Maternal Diabetes Linked to Increased Risk of ADHD, ASD, and Cardiometabolic Disorders in Offspring

June 17, 2024

New Study Emphasizes the Importance of Managing Pregnancy Glycemic Levels to Mitigate Long-Term Health Conditions

A Canadian population-based cohort study spanning births from April 1991 to March 2018 investigated the long-term effects of maternal diabetes on offspring. The study included 3,407,961 mother/infant pairs and found that children of women with type 1 diabetes had the highest risks of developing ADHD, autism spectrum disorder (ASD), and cardiometabolic conditions such as diabetes, hypertension, and cardiovascular disease (CVD). Specifically, the adjusted hazard ratios (aHR) indicated a 1.43 times higher risk for ADHD, 1.94 times for ASD, 4.73 times for diabetes, 2.32 times for hypertension, and 1.72 times for CVD compared to children of women without diabetes. Similar but lesser risks were observed in children of women with type 2 diabetes and gestational diabetes. Additionally, higher pregnancy HbA1c levels in women with preexisting diabetes were linked to increased cardiometabolic outcomes in their offspring, with aHRs of 1.22 for diabetes, 1.42 for hypertension, and 1.20 for CVD. However, no significant association with neurobehavioral outcomes was found. These findings suggest that managing glycemic levels during pregnancy could potentially reduce the risk of cardiometabolic disorders in children.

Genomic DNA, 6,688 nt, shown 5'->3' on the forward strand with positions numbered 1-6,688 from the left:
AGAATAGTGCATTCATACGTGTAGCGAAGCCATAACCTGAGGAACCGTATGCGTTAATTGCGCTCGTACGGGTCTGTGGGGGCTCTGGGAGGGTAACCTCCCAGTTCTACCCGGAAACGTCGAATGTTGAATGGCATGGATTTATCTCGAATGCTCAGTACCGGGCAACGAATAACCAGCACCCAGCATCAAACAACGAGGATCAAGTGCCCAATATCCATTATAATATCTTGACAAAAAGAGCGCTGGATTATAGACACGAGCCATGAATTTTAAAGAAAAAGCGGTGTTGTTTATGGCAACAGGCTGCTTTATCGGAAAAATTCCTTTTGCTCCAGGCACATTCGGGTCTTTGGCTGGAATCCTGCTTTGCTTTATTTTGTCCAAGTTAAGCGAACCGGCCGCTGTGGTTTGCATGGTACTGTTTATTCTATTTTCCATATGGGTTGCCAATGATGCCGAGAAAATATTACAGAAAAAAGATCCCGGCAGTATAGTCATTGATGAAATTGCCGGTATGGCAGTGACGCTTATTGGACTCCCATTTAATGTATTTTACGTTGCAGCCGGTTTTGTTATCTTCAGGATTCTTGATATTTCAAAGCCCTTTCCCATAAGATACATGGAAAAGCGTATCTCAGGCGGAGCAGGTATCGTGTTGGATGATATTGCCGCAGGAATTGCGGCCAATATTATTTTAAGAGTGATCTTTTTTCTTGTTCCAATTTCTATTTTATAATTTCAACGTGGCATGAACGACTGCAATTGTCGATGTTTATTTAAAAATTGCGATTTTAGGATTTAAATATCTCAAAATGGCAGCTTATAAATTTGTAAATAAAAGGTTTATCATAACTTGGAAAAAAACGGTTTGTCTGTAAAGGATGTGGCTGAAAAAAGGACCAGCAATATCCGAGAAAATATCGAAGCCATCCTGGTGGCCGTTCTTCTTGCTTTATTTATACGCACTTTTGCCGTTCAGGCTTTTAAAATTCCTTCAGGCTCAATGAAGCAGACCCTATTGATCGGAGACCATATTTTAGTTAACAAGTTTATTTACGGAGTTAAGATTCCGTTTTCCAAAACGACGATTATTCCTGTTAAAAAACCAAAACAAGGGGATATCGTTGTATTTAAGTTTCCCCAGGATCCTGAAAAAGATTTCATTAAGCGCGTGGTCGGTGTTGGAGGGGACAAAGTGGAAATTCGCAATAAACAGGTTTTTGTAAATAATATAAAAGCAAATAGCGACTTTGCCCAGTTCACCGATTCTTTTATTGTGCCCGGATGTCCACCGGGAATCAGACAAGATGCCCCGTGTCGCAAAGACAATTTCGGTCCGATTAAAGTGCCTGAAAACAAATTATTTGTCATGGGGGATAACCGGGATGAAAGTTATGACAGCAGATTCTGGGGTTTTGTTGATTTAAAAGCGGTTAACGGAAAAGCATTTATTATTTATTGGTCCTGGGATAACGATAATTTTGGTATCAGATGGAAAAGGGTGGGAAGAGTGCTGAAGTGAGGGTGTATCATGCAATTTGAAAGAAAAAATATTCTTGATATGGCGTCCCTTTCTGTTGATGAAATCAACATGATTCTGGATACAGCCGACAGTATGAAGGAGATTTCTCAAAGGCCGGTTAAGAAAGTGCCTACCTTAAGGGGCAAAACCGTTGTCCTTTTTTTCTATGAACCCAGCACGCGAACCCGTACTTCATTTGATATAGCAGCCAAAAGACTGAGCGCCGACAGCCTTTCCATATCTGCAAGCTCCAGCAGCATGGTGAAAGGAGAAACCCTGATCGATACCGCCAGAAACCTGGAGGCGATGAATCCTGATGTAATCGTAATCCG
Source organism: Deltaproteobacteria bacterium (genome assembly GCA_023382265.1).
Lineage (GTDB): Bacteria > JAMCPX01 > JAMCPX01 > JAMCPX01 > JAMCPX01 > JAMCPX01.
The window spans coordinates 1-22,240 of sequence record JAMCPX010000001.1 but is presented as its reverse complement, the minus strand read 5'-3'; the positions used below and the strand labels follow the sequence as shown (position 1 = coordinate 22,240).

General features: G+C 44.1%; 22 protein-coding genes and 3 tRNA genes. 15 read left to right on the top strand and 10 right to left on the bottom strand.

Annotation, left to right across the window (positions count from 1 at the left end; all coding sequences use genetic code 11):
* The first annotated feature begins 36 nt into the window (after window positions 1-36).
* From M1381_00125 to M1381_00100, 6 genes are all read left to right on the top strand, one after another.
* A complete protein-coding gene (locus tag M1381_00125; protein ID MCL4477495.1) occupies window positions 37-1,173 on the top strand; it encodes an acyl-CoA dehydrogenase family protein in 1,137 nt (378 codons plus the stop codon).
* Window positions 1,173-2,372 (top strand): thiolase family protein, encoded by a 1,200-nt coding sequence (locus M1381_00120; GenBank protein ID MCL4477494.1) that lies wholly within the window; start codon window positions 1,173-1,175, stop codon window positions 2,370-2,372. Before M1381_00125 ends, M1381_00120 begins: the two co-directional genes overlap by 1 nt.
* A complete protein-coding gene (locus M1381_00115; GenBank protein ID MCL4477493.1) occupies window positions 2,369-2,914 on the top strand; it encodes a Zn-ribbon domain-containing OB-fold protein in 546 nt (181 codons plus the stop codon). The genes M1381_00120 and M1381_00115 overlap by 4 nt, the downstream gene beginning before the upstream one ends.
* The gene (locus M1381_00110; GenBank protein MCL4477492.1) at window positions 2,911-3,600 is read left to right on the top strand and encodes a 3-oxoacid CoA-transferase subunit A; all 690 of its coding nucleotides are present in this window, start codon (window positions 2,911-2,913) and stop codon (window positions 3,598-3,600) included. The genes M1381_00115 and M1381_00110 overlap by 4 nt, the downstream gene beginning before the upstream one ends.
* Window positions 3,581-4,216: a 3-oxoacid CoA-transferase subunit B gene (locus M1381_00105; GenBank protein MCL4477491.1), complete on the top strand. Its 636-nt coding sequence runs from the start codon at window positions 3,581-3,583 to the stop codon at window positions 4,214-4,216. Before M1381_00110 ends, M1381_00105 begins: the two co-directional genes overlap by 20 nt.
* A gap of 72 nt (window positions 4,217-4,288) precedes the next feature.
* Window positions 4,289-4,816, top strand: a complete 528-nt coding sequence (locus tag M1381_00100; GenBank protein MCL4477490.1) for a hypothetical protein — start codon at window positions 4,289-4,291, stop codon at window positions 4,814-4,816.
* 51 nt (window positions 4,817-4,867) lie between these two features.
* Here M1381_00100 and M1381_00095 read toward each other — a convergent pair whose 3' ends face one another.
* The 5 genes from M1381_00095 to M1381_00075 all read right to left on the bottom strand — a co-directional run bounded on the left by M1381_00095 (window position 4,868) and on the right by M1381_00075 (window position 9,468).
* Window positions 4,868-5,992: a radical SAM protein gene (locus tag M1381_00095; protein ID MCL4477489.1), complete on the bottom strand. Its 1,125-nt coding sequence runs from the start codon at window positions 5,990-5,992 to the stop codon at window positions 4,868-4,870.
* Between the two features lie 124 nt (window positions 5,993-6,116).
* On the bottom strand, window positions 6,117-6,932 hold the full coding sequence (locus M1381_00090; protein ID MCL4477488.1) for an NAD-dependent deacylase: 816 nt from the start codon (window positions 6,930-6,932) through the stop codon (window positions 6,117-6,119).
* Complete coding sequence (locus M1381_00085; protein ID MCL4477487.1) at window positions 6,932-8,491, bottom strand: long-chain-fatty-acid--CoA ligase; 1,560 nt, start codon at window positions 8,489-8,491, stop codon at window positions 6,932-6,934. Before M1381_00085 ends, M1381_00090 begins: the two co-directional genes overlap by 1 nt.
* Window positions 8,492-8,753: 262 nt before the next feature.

Original Study Abstract

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